“Through the XCPPQ partnership the Gallery has acquired pieces by some admired Queensland artists including Tracey Moffatt, Lisa Adams, Billy Missi, Lincoln Austin, and most recently by the artists of the Girringun Aboriginal Corporation,” she says.

“At Xstrata we believe communities should benefit from our operations, both in the short and long term, which is why our copper, coal and zinc businesses have invested more than $30 million on community partnerships throughout the Queensland.

“Our partners are organisations in the areas of health, education, social and community development, environment and arts and culture, and they are delivering significant benefits to Queensland communities.”

The Brisbane Convention and Exhibition Centre has also recently acquired $7 million worth of Indigenous art from World Expo 88 for its public gallery.

But when it comes to a safe investment in a purely financial sense, Phillip Bacon is cautious of Aboriginal artworks as well as sculptures.

“You need to have rarity value, but there’s not much rarity value in Aboriginal art as there’s so much of it being produced,” he says.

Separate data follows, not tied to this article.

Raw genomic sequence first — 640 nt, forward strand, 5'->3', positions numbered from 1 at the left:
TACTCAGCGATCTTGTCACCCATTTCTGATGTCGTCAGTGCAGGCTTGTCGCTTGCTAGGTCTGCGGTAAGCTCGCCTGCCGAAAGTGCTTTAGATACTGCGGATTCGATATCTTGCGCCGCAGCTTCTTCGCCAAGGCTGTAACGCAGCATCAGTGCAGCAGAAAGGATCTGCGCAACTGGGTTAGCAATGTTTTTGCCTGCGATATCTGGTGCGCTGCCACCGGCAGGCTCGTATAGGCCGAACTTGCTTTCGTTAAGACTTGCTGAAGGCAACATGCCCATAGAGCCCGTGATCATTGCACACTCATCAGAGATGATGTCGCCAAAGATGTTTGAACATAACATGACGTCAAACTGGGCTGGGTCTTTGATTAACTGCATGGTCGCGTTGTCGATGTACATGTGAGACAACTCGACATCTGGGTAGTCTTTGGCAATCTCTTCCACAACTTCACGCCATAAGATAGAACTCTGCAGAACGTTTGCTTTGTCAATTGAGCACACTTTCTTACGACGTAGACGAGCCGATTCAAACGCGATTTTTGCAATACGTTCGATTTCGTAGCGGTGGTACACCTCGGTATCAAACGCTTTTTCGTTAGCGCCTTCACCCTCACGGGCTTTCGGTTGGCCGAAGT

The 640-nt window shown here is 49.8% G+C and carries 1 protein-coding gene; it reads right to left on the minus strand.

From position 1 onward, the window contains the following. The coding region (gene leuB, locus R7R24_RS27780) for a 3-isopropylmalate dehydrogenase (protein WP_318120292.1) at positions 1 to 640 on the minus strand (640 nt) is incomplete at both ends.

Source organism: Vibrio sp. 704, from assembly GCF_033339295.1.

“Sculptures are difficult because most people can’t house them, so the safest is when an artist is towards the end of their career, their works have always been sought after, they’re output has diminished or they’re dead.”

That last tip might be a depressing reality, but the recent Nolan sale and the US$106 million sale of Pablo Picasso’s Nude, Green Leaves and Bust last month are both testament to the fact.

Bacon says as a rule of the thumb the cut off point where an interest in art becomes a more serious investment is $10,000 and upwards, but warns there are transactions costs and that like any investment art may not always be safe.

“The problem is that it’s easier to buy paintings of quality than it is to sell them – remember there’s a cost getting in and out, as the art industry works on a commission basis.”

“Another trend is that people have been buying art with their superannuation, but actually the upcoming Cooper Review has recommended against that.

“We don’t recommend to buy art with superannuation either, as the rules can be a bit messy.”

That is, unless you have no intention to ever sell, like Sue Forrester.

“I wouldn’t sell even if it did appreciate – art can be associated with memories, some good some bad, but I would find other assets to liquidate before my art collection.”